Garden On Tour

summer-storm.jpgThe prospect of having ones garden on tour is equal parts excitement, and dread.  I know.  It is my job early each season to persuade 6 gardeners, most of which are clients of mine, to open their garden to visitors.  The fact that every ticket dollar goes to benefit the programs of the Greening of Detroit helps considerably.  But a garden on tour implies a garden that is not only imaginatively designed, but well maintained.  Getting a garden ready for an event is plenty of work.  My garden has been on the Greening of Detroit tour every year since 2007.  It seems fair.  If I would ask someone else to put their garden on tour, I like to be able to say I am right there with them.  We are on call at no charge for any participating gardener the 2 weeks before the tour.  Every gardener with a garden on tour wants that garden to look its best.  Our gardening season has been tough.  A very cold and wet spring.  Torrential rains, regularly.  Storms and storm damage-everywhere. Last week, blistering and relentless heat.  This giant tree limb came down across the street from me-just this past Friday.

rain-and-wind.jpgI do the best I can to get my garden road ready for this tour. I would want every square inch of my landscape and garden to be thriving.  Many of the people who take this tour are very interested gardeners.  They look at what is there-intently.   It is my idea to do whatever I can to encourage people to garden. Gardening is good for people-I truly believe this.  But a garden has a tough side.  The weather can be terrible.  Plants die.  Some days nothing seems to be right.  Thee are those places that look rough.  IO would not want that to discourage anyone. A garden tour is a visual expression about the value of a landscape and garden.  That visual expression is not perfect, corner to corner.  Gardens have problems and failures. Gaps.  Troubles.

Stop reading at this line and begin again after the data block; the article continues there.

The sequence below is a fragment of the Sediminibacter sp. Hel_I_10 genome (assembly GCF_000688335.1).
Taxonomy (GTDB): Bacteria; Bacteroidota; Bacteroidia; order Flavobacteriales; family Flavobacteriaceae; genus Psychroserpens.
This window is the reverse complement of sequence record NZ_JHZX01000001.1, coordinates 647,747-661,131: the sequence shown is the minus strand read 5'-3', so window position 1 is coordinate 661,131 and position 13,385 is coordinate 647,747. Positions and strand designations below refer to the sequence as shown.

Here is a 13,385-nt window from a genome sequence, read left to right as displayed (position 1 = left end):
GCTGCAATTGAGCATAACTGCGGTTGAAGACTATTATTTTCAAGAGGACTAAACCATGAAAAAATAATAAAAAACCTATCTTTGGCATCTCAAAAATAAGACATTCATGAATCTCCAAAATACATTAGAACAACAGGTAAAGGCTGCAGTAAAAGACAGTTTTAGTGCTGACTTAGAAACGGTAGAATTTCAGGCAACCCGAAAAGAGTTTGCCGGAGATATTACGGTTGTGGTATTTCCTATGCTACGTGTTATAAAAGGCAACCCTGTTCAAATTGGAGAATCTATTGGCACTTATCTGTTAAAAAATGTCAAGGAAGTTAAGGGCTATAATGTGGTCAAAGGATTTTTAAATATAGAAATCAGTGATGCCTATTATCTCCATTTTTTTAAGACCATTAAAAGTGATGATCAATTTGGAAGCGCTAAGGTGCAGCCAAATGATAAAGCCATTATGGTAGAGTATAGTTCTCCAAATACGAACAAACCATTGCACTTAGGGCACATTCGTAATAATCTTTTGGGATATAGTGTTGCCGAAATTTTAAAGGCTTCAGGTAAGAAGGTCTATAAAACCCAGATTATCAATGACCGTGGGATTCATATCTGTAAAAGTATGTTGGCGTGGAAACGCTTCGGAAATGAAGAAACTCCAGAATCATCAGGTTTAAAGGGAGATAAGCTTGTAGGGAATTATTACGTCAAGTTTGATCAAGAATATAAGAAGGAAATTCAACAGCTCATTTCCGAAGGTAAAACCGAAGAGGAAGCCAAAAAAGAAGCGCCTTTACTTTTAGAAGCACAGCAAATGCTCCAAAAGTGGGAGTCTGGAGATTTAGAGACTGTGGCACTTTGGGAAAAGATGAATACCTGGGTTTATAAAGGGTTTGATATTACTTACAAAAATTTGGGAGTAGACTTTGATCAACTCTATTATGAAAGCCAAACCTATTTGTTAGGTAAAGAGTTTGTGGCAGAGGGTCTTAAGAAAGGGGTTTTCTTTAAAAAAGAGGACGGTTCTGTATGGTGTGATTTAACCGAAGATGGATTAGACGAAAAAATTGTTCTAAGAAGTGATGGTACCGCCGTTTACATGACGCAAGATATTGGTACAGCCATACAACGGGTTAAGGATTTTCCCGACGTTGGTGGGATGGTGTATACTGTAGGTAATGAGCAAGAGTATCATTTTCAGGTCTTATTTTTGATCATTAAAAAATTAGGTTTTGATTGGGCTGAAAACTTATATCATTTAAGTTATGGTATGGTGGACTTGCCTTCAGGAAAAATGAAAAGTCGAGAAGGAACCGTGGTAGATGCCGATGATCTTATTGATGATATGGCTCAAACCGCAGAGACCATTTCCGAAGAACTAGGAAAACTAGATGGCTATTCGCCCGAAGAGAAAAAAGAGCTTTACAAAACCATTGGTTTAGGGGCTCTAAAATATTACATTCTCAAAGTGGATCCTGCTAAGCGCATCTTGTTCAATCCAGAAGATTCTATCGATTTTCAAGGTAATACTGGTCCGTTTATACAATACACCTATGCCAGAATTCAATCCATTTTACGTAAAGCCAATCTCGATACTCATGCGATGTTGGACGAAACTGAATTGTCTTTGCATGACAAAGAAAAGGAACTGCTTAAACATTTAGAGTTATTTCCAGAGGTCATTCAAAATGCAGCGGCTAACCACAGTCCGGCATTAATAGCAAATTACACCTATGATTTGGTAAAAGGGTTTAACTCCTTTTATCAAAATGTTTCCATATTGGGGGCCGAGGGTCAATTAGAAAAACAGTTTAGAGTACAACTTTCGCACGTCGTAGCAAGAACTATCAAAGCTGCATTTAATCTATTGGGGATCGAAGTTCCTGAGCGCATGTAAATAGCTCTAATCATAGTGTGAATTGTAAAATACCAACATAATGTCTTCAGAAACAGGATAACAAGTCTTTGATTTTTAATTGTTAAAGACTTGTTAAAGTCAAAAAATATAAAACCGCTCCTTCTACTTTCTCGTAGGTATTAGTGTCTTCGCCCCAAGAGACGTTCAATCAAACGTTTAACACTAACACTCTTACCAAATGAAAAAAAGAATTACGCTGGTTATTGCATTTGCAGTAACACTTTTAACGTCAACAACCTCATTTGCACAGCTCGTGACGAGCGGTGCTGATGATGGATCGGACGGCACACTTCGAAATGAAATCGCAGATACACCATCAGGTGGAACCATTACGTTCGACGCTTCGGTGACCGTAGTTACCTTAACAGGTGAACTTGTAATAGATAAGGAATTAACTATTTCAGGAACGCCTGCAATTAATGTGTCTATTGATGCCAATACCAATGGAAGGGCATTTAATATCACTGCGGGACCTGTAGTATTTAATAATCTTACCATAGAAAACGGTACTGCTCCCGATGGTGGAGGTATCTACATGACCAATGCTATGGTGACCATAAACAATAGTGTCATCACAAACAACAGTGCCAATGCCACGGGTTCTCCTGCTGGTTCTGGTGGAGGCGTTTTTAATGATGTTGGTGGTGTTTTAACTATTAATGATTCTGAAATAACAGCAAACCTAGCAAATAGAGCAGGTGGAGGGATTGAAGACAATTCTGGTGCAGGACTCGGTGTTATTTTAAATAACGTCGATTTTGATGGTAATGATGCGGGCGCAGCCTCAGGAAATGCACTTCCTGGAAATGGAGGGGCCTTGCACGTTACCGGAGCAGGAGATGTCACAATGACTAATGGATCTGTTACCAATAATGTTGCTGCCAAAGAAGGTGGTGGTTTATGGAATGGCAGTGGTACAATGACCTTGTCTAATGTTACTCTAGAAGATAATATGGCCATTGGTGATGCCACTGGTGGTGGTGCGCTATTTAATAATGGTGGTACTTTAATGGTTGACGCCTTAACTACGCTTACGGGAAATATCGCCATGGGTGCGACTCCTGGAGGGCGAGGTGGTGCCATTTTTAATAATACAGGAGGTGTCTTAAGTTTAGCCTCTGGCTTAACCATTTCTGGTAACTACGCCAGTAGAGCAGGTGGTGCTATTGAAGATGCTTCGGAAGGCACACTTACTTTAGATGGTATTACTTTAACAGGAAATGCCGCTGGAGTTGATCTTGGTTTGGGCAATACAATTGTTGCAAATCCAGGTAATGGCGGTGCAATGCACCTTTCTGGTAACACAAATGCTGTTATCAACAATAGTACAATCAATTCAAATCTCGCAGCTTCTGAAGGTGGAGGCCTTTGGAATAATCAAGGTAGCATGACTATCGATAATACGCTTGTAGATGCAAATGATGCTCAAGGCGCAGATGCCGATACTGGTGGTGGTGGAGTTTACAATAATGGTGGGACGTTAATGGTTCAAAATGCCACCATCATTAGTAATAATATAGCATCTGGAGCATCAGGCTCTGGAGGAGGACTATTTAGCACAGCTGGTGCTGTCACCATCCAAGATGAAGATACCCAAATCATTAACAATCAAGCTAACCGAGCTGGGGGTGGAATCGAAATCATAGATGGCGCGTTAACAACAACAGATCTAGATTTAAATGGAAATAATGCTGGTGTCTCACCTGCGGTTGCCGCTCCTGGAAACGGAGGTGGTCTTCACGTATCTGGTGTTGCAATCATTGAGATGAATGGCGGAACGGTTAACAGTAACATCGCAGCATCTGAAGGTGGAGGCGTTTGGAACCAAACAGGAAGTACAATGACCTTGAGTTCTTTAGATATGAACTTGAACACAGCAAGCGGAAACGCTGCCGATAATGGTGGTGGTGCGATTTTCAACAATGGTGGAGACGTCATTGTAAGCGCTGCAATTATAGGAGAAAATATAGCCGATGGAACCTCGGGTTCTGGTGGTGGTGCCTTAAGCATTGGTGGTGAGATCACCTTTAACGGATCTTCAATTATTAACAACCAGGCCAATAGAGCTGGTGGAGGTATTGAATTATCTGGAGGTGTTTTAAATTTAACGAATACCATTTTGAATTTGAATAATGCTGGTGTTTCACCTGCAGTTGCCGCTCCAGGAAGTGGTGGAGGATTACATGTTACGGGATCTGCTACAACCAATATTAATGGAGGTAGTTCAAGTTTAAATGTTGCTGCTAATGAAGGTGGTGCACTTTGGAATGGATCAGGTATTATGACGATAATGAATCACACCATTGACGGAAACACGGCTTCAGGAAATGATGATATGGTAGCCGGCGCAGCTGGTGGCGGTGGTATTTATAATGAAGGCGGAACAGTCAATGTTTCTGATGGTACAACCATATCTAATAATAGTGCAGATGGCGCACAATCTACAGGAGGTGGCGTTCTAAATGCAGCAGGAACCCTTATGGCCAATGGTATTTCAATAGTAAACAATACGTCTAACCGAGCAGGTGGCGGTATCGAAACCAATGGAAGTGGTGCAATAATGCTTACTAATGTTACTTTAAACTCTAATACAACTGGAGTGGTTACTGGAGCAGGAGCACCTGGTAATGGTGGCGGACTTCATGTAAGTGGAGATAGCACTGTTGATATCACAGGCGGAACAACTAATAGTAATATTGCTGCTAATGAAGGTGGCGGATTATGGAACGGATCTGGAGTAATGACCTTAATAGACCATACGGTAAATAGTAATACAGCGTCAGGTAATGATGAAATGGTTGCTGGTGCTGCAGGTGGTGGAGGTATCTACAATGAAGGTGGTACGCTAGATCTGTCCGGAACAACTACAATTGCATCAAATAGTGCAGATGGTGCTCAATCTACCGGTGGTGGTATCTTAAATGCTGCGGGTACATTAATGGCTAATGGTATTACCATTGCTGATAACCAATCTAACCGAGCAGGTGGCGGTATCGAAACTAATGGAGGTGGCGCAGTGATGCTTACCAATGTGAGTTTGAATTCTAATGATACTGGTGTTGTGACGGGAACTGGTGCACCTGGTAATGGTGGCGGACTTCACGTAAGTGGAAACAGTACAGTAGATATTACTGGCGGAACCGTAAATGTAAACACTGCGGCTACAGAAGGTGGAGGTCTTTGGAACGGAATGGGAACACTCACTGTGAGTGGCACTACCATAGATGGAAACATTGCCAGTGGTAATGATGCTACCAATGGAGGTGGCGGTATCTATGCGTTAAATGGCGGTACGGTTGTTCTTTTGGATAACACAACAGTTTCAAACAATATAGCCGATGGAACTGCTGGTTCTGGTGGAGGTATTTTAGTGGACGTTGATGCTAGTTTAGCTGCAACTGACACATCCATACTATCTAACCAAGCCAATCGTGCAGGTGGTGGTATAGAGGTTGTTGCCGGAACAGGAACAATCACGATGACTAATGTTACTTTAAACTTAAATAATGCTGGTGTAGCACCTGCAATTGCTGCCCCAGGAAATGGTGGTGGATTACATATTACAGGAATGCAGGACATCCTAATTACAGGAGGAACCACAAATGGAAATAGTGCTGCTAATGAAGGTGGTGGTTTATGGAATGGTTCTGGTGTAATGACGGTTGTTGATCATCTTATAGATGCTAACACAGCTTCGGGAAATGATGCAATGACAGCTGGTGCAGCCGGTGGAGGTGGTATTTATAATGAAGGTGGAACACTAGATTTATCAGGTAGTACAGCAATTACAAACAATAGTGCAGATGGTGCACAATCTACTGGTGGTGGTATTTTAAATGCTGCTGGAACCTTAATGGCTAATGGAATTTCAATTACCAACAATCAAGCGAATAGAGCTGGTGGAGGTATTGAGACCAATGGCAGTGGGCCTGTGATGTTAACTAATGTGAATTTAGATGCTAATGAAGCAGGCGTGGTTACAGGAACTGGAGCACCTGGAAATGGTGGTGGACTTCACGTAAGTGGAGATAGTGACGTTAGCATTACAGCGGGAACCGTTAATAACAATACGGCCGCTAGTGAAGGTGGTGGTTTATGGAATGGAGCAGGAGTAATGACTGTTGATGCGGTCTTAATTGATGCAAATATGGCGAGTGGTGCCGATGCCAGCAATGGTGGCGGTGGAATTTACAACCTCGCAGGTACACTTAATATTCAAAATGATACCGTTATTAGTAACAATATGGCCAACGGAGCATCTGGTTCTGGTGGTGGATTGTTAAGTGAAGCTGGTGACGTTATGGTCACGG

saturated.jpgI never get my wish for a perfect tour garden. Every gardening season presents challenges.  If I had my way, I would have no challenges the month before our tour. But in fact my garden has as many gaps and troubles as it has good moments.  I have said this so many times to both old and prospective clients.  Perfect applies only to diamonds, and moments.  The most beautiful moment of a garden may last but a few hours, on that one day. Maybe no one else will be there to see it with you.  Rough spots in a garden cannot always be fixed.

tour-garden.jpgHaving had my garden on tour, once a year, for the past seven years, I have this to say.  The time and effort that it takes to maintain a landscape and garden is always evident.  Those places that do not look so good-every gardener has them.  The evidence of bad weather-that is a battle every gardener understands.  I don’t fret about every square inch anymore. The people who take our tour seem to simply appreciate every gesture. They see things entirely differently than I do.

rose-garden.jpgMy yard was not at its finest this past Sunday.  Even Buck remarked that my container plantings seemed listless-plagued by rain.  He was right.  No matter my efforts, the stormy weather prevailed.  Was I worried the day of the tour?  Not in the least.

rain-storm.jpgNot one person who came to my house for the tour remarked about the Japanese beetle damage, the mildew on the dahlias, the rain soaked petunias, the rotting scotch moss or the delphiniums out of bloom and listing from the wind.  Instead, to the last,  they chose to thank me for opening my garden.